It came down to penalty kicks.
That’s how things were decided at the NorWOSSA soccer championships played yesterday in Kenora under miserable weather conditions that affected play on the pitch.
But those gloomy conditions were suitable for the bus ride back to Fort Frances for the Muskie soccer programs as both the boys’ and girls’ teams failed to bring home gold medals.
Hopes had been high for a “golden” day in Kenora since both teams had gone undefeated in exhibition play heading into the one-day NorWOSSA showdown.
But if things always went according to plan, then life would be pretty boring.
The Muskie boys opened action against the Dryden Eagles, who earlier had beaten Kenora by a 2-0 score.
“It feels like I’ve got jet fuel going through me,” Muskie co-captain Chris Faragher said before the match.
The black-and-gold scored the opening goal late in the first half on a play that started with Chris Plett controlling the ball in the midfield and then finding Craig McTavish, who proceeded to split the defence with a pass to Niels Nijssen.
Nijssen found himself with only the Eagles’ keeper to beat—and he did exactly that with a nice chip shot that trickled across the goal line.
“They’re tired and outhustled,” Muskie head coach Shane Beckett told his team during halftime. “Do-or-die. Forty-five minutes left. You’ve got to keep the pressure on.
“There’s no tomorrow if we don’t win.”
But a questionable call by the referee gave Dryden a penalty shot less than 10 minutes into the second half—and the Eagles converted to knot the game at 1-1.
And that’s how the score remained through the end of regulation time and two extra 10-minute, sudden-death sessions.
So the game come down to penalty kicks.
Although Curtis Carlson made one incredible save, and was able to intimidate another Eagles’ attempt to make him put it wide, the Muskies only could score on one of their five chances to fall 2-1.
“This doesn’t feel real,” Faragher said afterwards.
The Muskies ended up in second place after finishing with a 3-0 win over the Broncos two hours later in front of a good-sized Fort High cheering section.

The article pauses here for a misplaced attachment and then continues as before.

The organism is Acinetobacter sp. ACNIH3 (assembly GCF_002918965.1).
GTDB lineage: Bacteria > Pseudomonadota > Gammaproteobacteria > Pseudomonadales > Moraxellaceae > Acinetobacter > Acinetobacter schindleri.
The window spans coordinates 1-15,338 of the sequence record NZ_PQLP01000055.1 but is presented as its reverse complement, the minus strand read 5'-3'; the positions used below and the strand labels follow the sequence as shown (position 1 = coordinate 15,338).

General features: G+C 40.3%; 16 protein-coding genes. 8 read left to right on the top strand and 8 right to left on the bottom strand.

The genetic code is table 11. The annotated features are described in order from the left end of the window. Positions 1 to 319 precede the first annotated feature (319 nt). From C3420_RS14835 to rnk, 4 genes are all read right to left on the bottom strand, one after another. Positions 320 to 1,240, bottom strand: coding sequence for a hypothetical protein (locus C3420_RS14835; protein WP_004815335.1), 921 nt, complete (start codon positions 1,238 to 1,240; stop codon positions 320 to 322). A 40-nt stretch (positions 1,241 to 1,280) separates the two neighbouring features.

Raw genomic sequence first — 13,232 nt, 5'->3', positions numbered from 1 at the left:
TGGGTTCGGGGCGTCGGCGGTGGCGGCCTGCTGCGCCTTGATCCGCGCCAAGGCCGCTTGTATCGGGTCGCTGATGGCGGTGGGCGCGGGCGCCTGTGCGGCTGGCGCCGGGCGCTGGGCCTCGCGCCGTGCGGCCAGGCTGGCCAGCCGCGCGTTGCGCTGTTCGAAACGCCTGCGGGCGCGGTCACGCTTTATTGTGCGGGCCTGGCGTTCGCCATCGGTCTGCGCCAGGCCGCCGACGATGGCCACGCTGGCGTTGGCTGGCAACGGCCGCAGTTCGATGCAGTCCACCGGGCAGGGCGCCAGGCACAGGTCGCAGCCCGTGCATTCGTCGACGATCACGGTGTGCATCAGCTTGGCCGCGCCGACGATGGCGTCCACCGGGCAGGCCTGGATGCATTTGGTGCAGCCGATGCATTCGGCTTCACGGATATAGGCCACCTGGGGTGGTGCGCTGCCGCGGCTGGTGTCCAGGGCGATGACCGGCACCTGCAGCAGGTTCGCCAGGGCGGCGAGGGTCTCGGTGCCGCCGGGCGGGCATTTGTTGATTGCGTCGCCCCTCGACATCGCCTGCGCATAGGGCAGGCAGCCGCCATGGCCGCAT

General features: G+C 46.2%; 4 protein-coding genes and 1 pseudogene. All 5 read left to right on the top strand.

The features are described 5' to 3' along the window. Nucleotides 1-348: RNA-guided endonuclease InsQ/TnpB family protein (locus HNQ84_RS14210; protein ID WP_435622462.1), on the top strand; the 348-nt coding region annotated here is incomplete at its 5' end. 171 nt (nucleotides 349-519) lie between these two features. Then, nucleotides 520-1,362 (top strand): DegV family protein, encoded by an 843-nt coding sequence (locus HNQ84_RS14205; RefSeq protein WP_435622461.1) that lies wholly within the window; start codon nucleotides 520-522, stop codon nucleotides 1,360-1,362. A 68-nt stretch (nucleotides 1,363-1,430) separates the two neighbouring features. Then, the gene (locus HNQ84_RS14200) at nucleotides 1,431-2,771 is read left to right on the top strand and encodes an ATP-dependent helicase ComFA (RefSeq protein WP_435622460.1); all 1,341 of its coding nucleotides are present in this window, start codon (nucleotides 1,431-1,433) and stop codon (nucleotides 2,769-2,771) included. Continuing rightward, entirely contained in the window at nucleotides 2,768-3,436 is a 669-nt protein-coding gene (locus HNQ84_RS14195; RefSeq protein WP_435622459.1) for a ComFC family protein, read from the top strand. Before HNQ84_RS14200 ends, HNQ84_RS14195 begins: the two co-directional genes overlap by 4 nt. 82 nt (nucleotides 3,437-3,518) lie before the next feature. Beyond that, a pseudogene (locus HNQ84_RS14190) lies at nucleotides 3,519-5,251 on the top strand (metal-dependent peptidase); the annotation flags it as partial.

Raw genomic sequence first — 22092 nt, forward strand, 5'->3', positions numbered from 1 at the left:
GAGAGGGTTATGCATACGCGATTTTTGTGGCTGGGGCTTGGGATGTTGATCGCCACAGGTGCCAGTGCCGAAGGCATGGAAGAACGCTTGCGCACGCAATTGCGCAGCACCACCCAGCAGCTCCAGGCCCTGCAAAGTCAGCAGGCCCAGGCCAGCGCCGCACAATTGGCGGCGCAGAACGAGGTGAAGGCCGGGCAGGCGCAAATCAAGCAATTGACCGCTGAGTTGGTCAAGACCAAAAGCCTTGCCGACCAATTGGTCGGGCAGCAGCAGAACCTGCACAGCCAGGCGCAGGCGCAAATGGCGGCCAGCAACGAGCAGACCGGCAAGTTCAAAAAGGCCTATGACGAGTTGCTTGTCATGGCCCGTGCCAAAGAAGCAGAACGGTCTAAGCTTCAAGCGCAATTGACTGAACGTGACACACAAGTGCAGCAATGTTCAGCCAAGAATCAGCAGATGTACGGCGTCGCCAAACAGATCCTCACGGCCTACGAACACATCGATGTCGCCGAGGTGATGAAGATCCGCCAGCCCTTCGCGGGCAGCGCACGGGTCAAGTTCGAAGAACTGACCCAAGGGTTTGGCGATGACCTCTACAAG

Their first goal came after Dave Pierce feed Lucas Romaniuk with a chip pass, who then found Nijssen in the 18-yard box for a nifty re-direct.
Faragher made it 2-0 with a 40-yard bomb that squeaked under the crossbar.
The Muskies rounded out the scoring on the last play of the half as Arnold Bergner tallied on a penalty kick, giving the German foreign exchange student his first goal in the land of the maple leaf.
Meanwhile, the Muskie girls’ squad had started with a 1-0 win over Dryden in a game they easily could have won 4-0—and that narrow margin of victory ended up costing them NorWOSSA gold.
Kate Basaraba netted the Muskies’ lone goal while Shannon Gibson made a great save on a Dryden penalty kick to keep the team’s shutout streak intact.
The black-and-gold’s offence then dried up completely against the host Broncos, falling 1-0 (Kenora scored on a penalty shot in the second half).
So because Dryden had beaten Kenora 1-0 earlier in the day, that created a three-way tie—forcing a three-team shootout for NorWOSSA gold and a berth in the NWOSSAA championship.
Five players would be selected by each team, with each shooting twice—once against the two opposing goalies.
This format had never been used before at NorWOSSA, and there already was confusion on the second shot as a Nikita Mansbridge tally was disallowed after the officials discovered they had made a mistake.
“It’s not my fault they messed up,” Mansbridge could be heard saying at the spot where she took her penalty shot while the officials huddled.
And she was right. The whistle indicating for the player to take her shot had blown, and Muskie assistant coach Char Bliss made that known to the officials. But her argument fell on deaf ears and the goal was disallowed.
After 20 minutes of drama, it was Dryden’s keeper who stole the show, making a number of saves to give her team the NorWOSSA trophy, which had belonged to the Muskies eight of the past nine years.
Dryden ended up scoring seven times overall during the shootout. Kenora was next with five tallies while the black-and-gold managed just four to finish third.
It came down to penalty kicks.